Cognitive rehabilitation for persons with traumatic brain injury has been examined and questioned in terms of its outcomes and cost effectiveness. The civilian sector has worked long and hard with insurance companies, Medicaid and Medicare to recognize the benefits of cognitive rehabilitation therapy. Now Tricare, the insurance program that covers service members and veterans, is refusing to cover cognitive rehabilitation at the time when brain injury is recognized as the signature wound of the wars in Iraq and Afghanistan.

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Service Dogs Help Veterans with PTSD

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There’s some really interesting research being funded by the Department of Defense on the use of psychiatric service dogs to help veterans deal with the psychological wounds of the wars in Iraq and Afghanistan. Many veterans who have received service dogs are reporting dramatic decreases in the symptoms of post traumatic stress disorder (PTSD) as well as the use of medications.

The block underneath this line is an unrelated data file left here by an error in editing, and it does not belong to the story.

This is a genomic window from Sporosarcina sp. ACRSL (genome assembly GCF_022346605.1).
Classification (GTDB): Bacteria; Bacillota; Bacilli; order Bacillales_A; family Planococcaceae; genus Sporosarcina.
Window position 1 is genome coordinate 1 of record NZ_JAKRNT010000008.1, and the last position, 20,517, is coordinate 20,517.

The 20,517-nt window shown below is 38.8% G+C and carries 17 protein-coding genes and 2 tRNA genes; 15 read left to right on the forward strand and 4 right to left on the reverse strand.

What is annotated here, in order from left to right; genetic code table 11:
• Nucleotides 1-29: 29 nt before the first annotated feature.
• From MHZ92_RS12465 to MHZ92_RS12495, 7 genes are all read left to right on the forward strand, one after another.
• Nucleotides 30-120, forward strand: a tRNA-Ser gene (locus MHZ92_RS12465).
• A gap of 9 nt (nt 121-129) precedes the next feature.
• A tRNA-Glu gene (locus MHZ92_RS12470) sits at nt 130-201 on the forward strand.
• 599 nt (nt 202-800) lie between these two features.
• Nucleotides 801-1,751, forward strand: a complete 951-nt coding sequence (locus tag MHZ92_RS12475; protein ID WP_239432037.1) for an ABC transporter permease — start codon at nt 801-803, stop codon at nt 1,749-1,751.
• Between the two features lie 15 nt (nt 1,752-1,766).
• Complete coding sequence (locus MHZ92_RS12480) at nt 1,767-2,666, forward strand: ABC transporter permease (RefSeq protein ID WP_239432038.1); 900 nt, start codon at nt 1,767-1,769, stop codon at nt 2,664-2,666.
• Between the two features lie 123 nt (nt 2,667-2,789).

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Risky business!

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The United States military branches are now concerned over the level of suicides and accidental deaths occurring among returning combat veterans. Many of the returning vets are seemingly prone to risky behavior. One example is a of a Senior Airman caught speeding at 120 mph in Florida, on his new motorcycle, 2 months after returning to the states.

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Stress, PTSD and Mental Health of Veterans and Soldiers